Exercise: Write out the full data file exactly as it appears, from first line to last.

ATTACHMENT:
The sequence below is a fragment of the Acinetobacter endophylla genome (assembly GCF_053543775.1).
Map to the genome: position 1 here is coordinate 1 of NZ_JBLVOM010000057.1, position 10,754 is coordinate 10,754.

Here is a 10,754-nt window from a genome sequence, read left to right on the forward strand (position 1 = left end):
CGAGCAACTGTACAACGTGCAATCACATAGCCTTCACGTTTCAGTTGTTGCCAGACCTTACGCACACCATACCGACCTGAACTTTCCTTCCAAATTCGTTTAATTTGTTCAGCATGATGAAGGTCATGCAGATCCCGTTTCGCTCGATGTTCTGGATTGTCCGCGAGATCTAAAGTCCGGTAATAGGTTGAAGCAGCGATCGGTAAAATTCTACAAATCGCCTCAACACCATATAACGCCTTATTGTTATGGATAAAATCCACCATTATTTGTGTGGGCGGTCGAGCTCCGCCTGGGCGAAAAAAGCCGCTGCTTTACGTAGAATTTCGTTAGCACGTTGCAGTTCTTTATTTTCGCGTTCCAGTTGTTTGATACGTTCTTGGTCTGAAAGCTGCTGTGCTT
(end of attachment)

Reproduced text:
The sequence below is a fragment of the Acinetobacter endophylla genome (assembly GCF_053543775.1).
Map to the genome: position 1 here is coordinate 1 of NZ_JBLVOM010000057.1, position 10,754 is coordinate 10,754.

Here is a 10,754-nt window from a genome sequence, read left to right on the forward strand (position 1 = left end):
CGAGCAACTGTACAACGTGCAATCACATAGCCTTCACGTTTCAGTTGTTGCCAGACCTTACGCACACCATACCGACCTGAACTTTCCTTCCAAATTCGTTTAATTTGTTCAGCATGATGAAGGTCATGCAGATCCCGTTTCGCTCGATGTTCTGGATTGTCCGCGAGATCTAAAGTCCGGTAATAGGTTGAAGCAGCGATCGGTAAAATTCTACAAATCGCCTCAACACCATATAACGCCTTATTGTTATGGATAAAATCCACCATTATTTGTGTGGGCGGTCGAGCTCCGCCTGGGCGAAAAAAGCCGCTGCTTTACGTAGAATTTCGTTAGCACGTTGCAGTTCTTTATTTTCGCGTTCCAGTTGTTTGATACGTTCTTGGTCTGAAAGCTGCTGTGCTT